In Part 1 I wrote about what can contribute to self doubt and the effect it can have. Everyone makes mistakes especially if they are leading a full life and doing lots of things including trying out new activities. Mother Teresa said, ‘God doesn’t require us to succeed. He only requires that you try.’
What can we do about self doubt? Over the course of one day take note of your negative thoughts and note them down. Take note of any pattern or theme. Do you doubt yourself more with particular activities or when you are in certain places? Is it when you are with particular people?
Now try to work out where the particular self doubt originated. Was it from parents, other family members, school, coaches, friends, or society in general? Is your self doubt due to your own perfectionism? Do you set yourself an unrealistically high standard?
Do you think any specific criticism which has been stated by someone else (not something you think another person may think) is true? If the criticism was made years ago, is it still true? Do you want to do something about it or do you think it doesn’t matter? This will be a personal decision. If you decide to improve your skills in a particular area you may read a book, watch something on You Tube or do a course.
There is no point paying attention to criticisms you feel are untrue. The negative statement may have come from the other person’s feeling of inadequacy or from their unrealistic expectations. They may not know what they are talking about! Write down any such criticism on a piece of paper and then rip it up or burn it. Let it go forever.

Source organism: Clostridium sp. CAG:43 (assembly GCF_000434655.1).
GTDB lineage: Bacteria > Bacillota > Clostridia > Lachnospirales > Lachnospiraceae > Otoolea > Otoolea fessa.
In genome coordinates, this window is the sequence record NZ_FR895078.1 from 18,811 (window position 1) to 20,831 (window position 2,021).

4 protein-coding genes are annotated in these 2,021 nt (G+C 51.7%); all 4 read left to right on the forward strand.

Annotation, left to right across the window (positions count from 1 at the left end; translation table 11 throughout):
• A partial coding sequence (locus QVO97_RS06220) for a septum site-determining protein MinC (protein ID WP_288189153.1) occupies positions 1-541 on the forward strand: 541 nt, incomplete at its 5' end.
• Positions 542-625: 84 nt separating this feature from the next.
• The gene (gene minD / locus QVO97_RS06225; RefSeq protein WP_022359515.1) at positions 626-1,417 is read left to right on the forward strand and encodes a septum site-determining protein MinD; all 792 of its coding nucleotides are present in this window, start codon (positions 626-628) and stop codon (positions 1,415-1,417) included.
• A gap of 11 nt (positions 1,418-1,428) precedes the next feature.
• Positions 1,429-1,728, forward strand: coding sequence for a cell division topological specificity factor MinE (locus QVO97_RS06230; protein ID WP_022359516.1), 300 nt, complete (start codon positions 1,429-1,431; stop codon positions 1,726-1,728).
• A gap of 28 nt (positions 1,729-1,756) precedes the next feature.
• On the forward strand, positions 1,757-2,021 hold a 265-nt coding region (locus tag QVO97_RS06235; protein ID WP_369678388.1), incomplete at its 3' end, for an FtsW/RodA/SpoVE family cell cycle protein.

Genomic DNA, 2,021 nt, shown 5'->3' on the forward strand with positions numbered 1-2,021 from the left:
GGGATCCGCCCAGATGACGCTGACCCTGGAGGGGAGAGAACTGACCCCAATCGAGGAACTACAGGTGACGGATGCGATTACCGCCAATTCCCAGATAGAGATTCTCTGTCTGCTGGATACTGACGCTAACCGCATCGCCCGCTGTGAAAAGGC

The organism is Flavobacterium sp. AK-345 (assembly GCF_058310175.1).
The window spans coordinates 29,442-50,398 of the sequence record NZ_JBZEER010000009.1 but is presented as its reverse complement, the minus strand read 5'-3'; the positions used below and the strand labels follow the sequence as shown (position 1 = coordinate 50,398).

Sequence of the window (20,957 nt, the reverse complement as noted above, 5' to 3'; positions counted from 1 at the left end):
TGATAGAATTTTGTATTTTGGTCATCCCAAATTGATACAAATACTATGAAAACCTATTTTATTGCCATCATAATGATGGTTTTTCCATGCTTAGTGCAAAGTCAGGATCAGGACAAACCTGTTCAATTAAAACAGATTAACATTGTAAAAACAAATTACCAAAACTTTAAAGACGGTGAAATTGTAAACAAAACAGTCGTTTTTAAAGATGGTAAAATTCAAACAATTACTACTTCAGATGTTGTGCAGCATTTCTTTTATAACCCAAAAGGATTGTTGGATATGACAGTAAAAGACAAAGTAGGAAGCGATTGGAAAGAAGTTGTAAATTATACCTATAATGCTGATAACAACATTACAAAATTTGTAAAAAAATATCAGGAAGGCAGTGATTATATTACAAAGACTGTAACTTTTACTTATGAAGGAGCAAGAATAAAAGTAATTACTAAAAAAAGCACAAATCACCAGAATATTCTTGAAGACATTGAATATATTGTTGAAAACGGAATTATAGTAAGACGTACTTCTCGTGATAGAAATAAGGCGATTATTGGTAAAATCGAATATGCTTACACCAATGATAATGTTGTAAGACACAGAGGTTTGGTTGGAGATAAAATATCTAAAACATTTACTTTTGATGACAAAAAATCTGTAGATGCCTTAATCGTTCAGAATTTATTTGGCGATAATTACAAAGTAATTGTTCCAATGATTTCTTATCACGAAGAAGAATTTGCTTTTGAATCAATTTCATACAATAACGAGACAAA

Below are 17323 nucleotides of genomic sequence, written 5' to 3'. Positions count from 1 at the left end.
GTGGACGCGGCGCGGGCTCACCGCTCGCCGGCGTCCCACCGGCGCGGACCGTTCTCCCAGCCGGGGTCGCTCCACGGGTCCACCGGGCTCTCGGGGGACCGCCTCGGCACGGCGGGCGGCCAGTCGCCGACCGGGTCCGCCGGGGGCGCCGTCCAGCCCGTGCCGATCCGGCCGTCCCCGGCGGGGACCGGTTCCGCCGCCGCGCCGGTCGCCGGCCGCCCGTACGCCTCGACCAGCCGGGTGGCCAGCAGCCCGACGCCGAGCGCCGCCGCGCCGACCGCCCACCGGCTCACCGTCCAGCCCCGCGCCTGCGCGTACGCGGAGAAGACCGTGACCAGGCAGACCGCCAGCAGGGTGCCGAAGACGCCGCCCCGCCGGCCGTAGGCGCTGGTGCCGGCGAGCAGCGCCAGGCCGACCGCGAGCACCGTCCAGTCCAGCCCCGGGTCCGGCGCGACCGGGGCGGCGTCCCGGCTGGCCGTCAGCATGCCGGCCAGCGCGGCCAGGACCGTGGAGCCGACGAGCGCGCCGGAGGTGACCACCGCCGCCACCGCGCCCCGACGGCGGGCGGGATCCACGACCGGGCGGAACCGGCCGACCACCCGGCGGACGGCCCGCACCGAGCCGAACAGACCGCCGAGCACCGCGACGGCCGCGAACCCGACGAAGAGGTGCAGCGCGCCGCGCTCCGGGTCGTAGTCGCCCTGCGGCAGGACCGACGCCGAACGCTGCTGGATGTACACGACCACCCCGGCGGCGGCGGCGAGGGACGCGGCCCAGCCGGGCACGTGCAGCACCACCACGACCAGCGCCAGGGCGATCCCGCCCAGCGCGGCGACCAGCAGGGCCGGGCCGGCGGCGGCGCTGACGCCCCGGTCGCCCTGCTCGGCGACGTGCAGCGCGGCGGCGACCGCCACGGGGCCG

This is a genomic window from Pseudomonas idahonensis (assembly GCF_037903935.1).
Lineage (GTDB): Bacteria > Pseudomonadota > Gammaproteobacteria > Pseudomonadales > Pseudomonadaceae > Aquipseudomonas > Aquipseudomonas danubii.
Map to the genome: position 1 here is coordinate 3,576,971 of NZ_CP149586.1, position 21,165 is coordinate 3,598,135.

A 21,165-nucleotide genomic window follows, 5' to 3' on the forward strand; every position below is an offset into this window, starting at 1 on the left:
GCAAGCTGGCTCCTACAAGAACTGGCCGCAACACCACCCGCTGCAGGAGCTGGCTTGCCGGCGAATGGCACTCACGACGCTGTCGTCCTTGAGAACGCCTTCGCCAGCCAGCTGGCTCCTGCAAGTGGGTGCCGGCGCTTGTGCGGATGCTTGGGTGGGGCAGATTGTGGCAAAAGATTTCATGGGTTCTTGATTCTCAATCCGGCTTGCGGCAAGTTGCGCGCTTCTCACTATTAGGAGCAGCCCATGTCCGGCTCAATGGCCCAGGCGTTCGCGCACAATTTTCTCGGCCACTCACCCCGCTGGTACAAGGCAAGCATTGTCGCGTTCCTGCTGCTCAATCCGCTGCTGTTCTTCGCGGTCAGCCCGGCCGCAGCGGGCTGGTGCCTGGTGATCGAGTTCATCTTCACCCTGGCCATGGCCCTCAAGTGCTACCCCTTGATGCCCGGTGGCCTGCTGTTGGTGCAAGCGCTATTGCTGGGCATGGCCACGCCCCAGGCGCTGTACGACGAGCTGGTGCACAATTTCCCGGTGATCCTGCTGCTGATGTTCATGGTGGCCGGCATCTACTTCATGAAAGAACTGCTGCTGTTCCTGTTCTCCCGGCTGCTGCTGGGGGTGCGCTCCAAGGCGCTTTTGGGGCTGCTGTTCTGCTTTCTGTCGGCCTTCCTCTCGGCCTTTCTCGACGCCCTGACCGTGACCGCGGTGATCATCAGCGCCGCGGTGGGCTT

Think about the negative thoughts which have come from within and decide if they are true or false. Replace false beliefs with a positive statement or affirmation. You may choose to say your affirmations as you look at yourself in the mirror. You might find it more effective to say an affirmation that suits a particular situation just before the event. For example, instead of walking into that interview thinking, ‘I always do badly at interviews. I won’t get the job,’ tell yourself, ‘I am calm and well prepared. I am a good person for this position.’
When you are paid a compliment, write it down in a journal. You may like to use coloured pens, stickers and glitter to enhance the statement. Remember this is your private journal and no one else will see it so be as creative as you like. Glue any thank you cards or letters of praise in this journal. Print off any congratulatory or positive emails and add them to your collection of positive memorabilia. Look at your journal regularly and memorise it.
If self doubt is an ongoing problem which is having a negative effect on your life it could be worth getting counselling, consulting a life coach or doing a class in positive thinking or raising self esteem. Perhaps it is time to cut the contact with anyone who is frequently critical. Spend more time with positive people. Stop watching television programs that promote an unrealistic standard and watch a comedy instead.
Sometimes we try something and we fail or don’t do as well as we wanted. That is quite okay. I read somewhere, ‘Believing in yourself means thinking you are a capable person, not that you will never make a mistake.’ It is something I try to remember when I am filled with self doubt.
Hi Janet, I am happy you found the article useful. In the past I have been overly critical of myself but now I make an effort not to be. I do find it easier to be understanding of someone else who makes a mistake than I am of myself. I'll keep working on it.